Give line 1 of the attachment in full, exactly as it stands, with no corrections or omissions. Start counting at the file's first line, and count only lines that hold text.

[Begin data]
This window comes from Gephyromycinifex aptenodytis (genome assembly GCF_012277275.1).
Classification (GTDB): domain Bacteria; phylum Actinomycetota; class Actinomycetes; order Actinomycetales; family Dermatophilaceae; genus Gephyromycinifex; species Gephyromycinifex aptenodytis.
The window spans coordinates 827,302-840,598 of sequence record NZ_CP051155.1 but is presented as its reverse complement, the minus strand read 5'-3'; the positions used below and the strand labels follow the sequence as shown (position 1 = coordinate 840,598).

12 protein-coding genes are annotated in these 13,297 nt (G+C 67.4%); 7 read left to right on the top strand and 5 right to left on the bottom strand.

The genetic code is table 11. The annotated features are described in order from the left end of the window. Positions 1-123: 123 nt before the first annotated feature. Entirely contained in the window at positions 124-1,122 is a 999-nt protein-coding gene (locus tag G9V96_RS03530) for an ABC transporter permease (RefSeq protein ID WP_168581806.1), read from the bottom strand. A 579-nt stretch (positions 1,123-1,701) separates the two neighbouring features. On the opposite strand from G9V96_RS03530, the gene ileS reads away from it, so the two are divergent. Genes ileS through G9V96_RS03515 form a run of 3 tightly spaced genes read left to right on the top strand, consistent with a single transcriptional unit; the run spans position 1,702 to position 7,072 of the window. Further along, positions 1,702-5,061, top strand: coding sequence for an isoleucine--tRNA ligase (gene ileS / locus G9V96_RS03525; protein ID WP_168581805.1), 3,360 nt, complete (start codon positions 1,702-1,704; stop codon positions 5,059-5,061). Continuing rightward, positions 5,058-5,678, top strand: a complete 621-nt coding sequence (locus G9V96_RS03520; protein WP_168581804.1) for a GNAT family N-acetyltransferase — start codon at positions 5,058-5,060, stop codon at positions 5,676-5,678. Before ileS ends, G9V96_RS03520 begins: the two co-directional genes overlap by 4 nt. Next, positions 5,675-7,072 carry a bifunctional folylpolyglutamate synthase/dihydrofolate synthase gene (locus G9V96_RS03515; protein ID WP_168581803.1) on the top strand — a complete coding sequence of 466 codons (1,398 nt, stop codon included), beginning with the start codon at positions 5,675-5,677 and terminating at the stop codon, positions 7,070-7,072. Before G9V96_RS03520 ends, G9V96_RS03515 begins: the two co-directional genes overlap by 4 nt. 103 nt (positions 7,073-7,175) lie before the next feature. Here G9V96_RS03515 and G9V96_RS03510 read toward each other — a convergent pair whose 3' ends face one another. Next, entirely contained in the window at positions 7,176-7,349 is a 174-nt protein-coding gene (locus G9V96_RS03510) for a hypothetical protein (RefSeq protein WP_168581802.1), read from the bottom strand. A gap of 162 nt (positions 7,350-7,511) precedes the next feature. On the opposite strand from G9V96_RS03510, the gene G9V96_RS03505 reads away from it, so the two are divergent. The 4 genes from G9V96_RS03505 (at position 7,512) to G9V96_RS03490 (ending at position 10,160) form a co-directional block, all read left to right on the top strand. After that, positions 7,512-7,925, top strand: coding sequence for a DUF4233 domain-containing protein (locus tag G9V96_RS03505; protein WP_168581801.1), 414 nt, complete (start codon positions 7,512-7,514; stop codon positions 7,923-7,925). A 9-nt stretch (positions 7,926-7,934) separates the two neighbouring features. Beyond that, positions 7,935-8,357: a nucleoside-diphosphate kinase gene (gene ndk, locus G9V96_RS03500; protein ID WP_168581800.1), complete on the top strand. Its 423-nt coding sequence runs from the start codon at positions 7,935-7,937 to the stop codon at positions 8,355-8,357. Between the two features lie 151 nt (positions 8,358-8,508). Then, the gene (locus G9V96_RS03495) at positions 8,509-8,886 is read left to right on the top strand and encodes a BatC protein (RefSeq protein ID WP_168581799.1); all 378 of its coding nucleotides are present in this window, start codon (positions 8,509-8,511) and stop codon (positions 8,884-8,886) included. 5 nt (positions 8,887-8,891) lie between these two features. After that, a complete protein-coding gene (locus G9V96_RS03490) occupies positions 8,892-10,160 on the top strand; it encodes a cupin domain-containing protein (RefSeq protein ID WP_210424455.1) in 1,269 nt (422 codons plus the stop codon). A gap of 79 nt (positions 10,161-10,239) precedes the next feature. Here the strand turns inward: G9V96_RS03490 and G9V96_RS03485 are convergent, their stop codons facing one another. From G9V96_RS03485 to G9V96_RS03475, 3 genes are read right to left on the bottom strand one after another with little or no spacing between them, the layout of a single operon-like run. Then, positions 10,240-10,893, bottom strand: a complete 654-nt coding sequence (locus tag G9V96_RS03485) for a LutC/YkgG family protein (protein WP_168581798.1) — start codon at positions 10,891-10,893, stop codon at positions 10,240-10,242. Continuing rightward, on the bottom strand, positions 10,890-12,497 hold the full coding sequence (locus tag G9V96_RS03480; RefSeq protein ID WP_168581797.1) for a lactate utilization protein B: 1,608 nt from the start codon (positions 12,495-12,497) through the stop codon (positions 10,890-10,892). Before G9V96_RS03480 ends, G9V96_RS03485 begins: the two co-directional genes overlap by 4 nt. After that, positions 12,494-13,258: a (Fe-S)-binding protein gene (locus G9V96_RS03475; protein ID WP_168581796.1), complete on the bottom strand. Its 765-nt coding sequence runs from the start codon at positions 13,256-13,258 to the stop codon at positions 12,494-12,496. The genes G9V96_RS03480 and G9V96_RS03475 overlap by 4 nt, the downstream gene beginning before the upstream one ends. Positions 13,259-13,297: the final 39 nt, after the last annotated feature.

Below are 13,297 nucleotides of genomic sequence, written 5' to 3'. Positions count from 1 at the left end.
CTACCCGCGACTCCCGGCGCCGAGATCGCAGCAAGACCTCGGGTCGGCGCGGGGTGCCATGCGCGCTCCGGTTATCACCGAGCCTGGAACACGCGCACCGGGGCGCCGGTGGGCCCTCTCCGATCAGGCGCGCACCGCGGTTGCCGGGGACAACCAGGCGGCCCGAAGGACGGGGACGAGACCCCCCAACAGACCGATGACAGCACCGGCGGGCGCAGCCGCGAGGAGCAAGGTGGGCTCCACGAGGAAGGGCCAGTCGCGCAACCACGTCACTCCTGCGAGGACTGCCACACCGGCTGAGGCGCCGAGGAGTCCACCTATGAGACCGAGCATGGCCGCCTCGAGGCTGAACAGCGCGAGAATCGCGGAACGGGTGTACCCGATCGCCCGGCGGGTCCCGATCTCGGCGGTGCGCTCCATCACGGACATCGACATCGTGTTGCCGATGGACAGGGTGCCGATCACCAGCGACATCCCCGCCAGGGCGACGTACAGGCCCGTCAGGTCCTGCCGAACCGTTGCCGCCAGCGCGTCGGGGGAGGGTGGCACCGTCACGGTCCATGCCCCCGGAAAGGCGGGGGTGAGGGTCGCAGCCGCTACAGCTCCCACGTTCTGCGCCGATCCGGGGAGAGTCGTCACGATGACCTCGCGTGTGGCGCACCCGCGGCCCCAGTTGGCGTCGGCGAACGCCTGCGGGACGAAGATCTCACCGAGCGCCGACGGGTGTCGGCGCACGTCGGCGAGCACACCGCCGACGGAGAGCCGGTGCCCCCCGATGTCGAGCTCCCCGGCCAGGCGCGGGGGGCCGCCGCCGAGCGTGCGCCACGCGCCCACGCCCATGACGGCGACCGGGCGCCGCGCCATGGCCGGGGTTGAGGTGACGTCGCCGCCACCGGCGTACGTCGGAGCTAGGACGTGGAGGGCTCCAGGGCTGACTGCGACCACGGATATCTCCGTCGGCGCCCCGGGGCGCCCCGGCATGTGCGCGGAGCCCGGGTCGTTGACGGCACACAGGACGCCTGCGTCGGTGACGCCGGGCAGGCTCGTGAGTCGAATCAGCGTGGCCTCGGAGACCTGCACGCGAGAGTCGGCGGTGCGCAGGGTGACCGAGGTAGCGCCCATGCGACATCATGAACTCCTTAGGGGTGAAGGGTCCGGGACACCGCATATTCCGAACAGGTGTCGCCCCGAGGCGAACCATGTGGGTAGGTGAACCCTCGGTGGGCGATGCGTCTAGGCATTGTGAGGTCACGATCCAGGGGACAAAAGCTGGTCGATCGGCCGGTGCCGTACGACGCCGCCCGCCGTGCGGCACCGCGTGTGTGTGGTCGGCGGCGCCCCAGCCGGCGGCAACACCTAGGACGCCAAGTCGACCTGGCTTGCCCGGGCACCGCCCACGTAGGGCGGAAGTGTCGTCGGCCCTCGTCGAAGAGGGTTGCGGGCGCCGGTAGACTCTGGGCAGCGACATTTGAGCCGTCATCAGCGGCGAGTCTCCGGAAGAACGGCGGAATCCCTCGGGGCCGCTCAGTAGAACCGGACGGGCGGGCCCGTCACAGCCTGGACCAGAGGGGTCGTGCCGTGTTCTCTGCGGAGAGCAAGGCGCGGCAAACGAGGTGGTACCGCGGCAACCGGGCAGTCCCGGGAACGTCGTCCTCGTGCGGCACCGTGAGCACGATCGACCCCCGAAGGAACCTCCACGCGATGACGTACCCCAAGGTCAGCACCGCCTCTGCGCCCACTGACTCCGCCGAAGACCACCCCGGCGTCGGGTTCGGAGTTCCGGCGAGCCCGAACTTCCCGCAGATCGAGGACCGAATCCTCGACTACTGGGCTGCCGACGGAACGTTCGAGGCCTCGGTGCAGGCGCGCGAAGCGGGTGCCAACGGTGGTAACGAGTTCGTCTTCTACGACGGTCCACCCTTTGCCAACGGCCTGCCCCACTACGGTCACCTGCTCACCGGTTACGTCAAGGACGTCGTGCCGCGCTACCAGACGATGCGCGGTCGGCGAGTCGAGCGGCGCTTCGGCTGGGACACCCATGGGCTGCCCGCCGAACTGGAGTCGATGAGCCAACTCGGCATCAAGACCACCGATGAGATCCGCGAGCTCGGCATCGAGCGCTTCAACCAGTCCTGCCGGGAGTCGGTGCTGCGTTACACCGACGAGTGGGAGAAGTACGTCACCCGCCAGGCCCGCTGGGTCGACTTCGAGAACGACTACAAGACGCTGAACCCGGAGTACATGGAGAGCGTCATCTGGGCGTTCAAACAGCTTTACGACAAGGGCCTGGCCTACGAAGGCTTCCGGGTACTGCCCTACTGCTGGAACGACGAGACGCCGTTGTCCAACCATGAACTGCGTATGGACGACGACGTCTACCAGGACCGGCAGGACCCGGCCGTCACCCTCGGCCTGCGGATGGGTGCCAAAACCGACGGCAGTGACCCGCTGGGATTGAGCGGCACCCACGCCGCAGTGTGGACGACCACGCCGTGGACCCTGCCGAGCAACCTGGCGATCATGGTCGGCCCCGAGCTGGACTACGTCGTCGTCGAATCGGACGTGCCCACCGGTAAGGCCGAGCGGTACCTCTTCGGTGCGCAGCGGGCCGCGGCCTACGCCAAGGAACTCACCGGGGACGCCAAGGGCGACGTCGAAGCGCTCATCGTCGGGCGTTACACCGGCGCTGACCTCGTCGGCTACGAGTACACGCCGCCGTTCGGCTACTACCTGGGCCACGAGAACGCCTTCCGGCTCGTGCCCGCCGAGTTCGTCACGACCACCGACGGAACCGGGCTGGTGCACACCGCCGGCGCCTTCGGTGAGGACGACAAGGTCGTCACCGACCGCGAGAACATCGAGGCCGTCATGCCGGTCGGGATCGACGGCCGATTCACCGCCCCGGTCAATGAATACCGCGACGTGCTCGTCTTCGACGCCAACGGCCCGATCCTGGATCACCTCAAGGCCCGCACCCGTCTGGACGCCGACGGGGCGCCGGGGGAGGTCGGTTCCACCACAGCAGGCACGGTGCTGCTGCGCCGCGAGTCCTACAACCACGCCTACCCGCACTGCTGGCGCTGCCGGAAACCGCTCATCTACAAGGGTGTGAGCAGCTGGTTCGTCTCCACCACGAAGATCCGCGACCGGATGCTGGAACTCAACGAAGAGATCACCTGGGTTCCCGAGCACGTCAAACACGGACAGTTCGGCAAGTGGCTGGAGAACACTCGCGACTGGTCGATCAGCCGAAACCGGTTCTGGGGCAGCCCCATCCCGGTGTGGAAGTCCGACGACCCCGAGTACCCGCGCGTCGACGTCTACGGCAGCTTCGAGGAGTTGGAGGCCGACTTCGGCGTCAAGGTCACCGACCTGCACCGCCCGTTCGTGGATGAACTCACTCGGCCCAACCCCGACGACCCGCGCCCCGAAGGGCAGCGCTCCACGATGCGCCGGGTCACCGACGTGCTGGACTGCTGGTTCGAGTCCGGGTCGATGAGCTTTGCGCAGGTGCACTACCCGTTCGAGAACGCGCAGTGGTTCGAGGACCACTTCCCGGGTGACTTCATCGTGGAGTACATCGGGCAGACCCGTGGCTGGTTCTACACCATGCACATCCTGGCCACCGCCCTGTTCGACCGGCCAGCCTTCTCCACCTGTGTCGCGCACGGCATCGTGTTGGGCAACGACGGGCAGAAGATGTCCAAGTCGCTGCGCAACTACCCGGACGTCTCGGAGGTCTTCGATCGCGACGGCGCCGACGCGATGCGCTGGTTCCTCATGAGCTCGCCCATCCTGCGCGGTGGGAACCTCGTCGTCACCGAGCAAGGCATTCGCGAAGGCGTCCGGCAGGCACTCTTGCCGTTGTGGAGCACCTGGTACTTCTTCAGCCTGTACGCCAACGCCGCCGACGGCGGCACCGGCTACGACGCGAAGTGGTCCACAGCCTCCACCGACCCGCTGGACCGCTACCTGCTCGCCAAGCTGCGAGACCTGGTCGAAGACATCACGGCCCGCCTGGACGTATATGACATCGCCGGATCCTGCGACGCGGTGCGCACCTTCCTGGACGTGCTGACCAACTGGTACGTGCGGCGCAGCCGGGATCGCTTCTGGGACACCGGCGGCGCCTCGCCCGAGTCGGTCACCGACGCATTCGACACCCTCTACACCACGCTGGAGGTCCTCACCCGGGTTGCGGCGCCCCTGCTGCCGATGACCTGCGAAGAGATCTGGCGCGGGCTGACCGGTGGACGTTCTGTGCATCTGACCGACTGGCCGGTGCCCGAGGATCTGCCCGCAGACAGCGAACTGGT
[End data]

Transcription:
This window comes from Gephyromycinifex aptenodytis (genome assembly GCF_012277275.1).